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Korean makes room in his heart for Chinese orphans
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He may not be Chinese, but he has touched the hearts of hundreds of thousands of Chinese people.

On the wall of his office hangs a plaque bearing the names of 13 of the orphans who have received help from him. Beside it hangs a diploma proclaiming him to be one of the 10 people who received the "Touching Tianjin Award" last year.

"I'm not Chinese, but the people of Tianjin gave me such a big honor," Kim Yeong-rea, the 55-year-old general manager of Silver Star Electronics Metal Co Ltd, said.

Kim is from the Republic of Korea and started his company six years ago in the northern coastal city of Tianjin. Short, with a square face, he seems almost reluctant to talk about his accomplishments because, he said: "I don't help people for the publicity."

In 2004, he started sponsoring 13 impoverished orphans in Tianjin. That number has since increased to 18. The youngest is seven, and the eldest 17.

Kim said he was set to expand that number to 30.

"I'm going to build a dormitory building in my company to accommodate these children. They can eat with us and talk with us whenever they want," Kim said.

Every month, Kim gives every child 300 yuan ($40) for their living expenses.

"But money is not the only thing, these children need care," he said.

So on the first Saturday of every month, Kim invites all the children to his company for dinner. He asks them about school and their personal lives. He gives them books and pencils at the beginning of every semester and recording devices to those who would like to learn English.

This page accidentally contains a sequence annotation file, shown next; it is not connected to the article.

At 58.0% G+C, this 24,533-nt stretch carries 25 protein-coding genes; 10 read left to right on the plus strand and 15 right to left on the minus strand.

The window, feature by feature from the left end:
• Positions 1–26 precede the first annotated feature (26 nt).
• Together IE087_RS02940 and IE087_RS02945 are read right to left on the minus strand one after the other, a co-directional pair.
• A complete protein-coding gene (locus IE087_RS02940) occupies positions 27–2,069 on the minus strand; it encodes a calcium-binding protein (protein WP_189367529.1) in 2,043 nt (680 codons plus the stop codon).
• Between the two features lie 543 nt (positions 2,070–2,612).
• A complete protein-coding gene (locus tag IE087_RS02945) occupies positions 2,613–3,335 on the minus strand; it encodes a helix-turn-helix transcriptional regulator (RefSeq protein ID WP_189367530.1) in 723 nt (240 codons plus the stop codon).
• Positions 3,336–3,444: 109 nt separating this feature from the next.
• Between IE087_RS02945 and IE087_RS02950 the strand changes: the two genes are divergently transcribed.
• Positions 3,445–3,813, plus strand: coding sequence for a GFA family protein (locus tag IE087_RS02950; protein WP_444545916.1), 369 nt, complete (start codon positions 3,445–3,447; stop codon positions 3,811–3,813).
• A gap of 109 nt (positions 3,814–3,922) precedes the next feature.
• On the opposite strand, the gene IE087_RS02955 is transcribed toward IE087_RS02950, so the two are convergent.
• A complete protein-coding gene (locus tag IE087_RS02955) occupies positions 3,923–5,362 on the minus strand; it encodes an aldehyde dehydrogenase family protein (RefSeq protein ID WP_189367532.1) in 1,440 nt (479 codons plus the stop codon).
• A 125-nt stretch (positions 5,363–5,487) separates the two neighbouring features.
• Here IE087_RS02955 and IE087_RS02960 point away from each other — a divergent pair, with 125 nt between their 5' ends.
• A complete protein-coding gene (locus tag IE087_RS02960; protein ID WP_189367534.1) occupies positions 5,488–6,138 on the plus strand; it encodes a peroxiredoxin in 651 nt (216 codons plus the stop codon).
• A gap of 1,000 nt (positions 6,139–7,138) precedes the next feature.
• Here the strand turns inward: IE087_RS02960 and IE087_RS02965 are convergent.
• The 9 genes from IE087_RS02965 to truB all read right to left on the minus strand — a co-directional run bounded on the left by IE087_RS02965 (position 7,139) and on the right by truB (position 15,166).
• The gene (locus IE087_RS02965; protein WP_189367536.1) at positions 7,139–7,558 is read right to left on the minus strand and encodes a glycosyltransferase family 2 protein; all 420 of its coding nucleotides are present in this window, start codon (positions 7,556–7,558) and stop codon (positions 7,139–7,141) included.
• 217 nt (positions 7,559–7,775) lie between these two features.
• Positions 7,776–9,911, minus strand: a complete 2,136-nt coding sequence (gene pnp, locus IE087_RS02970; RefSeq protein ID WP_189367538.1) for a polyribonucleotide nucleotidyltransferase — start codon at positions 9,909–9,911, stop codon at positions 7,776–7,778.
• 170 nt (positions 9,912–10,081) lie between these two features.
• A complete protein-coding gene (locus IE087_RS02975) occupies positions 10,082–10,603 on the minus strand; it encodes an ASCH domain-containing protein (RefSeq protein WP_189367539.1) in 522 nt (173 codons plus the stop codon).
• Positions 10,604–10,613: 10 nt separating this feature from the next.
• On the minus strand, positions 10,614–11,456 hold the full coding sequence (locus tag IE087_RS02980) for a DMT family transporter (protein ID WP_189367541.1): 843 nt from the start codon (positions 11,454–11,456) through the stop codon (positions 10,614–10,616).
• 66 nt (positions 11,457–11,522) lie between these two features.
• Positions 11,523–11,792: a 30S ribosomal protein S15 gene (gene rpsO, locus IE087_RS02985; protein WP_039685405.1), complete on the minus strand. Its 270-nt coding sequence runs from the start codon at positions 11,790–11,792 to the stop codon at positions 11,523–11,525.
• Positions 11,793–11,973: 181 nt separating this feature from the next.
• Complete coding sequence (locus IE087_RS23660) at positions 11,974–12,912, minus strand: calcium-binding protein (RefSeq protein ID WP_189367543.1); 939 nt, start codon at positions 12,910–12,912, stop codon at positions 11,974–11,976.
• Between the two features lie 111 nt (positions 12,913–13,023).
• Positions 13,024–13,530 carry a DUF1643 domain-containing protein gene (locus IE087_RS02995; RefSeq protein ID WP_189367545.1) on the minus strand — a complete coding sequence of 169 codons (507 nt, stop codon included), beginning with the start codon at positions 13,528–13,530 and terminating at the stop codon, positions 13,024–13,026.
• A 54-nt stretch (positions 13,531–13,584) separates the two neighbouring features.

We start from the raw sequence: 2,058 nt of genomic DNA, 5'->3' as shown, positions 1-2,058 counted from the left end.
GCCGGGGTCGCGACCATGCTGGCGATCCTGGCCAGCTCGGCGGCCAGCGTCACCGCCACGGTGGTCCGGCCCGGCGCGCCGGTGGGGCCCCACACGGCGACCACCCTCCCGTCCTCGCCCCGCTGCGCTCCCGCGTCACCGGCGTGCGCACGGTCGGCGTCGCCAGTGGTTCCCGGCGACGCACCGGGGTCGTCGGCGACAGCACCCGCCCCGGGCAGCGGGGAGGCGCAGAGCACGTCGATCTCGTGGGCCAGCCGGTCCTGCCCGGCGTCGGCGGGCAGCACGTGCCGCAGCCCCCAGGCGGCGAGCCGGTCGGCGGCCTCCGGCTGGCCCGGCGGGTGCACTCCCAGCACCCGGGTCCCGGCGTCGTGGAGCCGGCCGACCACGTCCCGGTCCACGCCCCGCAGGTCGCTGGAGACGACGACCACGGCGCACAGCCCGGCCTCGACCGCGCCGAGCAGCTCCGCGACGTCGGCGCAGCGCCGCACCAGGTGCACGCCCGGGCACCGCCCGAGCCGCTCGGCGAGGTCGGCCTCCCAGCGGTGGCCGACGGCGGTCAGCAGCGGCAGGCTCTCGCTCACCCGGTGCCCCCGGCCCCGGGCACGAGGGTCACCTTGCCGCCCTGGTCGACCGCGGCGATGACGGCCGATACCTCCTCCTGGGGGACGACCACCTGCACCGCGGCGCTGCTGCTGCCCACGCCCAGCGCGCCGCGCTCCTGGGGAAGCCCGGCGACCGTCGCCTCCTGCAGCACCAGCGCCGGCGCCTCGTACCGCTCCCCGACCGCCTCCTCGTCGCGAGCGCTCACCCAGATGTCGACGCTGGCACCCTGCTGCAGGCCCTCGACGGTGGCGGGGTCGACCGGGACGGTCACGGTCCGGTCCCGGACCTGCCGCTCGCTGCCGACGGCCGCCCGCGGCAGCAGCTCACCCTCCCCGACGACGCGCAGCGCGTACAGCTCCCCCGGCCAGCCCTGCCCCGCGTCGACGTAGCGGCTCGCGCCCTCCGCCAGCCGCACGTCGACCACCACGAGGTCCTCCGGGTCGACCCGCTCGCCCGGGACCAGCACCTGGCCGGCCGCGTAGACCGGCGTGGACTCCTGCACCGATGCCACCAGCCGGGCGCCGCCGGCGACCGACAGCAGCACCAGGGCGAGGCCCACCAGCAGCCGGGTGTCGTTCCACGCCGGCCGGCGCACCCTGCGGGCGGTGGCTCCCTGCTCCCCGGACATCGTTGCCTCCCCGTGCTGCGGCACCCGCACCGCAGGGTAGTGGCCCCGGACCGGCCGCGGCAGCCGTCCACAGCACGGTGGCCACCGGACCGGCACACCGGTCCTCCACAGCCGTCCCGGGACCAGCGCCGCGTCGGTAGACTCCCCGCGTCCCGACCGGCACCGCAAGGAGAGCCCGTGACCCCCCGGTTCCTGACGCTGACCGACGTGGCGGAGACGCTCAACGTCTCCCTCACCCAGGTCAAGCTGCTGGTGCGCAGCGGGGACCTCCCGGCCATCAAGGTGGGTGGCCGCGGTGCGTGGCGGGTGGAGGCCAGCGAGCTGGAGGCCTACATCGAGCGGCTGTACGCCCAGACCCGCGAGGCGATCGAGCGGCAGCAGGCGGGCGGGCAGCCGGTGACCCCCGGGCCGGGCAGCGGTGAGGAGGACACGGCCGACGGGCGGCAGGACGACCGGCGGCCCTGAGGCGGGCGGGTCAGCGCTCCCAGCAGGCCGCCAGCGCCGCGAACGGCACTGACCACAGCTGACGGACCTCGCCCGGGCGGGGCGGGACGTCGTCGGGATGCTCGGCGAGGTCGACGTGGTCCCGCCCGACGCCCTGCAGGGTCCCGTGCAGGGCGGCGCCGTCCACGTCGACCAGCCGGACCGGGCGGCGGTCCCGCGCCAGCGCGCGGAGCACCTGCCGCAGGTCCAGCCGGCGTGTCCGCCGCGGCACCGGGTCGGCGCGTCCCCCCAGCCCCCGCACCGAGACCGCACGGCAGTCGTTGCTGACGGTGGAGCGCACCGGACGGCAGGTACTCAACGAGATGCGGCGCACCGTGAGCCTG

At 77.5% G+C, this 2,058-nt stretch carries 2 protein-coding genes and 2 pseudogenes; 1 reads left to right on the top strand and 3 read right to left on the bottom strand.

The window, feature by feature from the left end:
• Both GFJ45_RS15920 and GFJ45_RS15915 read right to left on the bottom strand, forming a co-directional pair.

"I often tell these boys and girls that poverty is a challenge they will overcome if they are strong and diligent," Kim said. "But I also tell them I'm their father and I'll help them whenever necessary."

He said he never thinks about how much money he spends on these children.

"If I did that, it would show that I'm not helping them sincerely," he said.

Sixteen-year-old Wang Lei is one of Kim's wards. Her parents left her a few years ago because of illness. She had been living with her grandfather, who lived on only 100 yuan per month.

"My grandpa also needs money for medication. Life was hopeless for me at that time," the girl said. "I often had dried buns for lunch and the most delicious food for me was fried eggs."

Her prayers were answered about a year ago, when Kim appeared in her life. Suddenly, Wang no longer had to worry about food, clothes or books.

"To be honest, I never imagined I would receive help from a foreigner. I really feel grateful," she said. "I wish to one day be an architectural student at Tianjin University. If that happened, I'd tell Kim that his help changed a girl's life."

Kim was inspired to reach out to China's orphans when the community organized an activity to help the poor in 2004. His own experience also encouraged him to help these children.

"I had a very poor life when I was young. I had to work during the day and attend school at night to finish my studies," he said. "But these children are poorer still because they don't even have parents."

Kim said he also felt a sense of obligation to give something back to the community, even though he is from another country.

"Love goes beyond boundaries, and the world is a village," he said.

Kim said Tianjin had developed very quickly in recent years, though he wished the city were much cleaner. He said having clean air will be particularly important during the football matches for next year's Olympic Games, which will be played in Tianjin.

He also said China still lags behind South Korea in the area of charitable giving.

(China Daily November 15, 2007)

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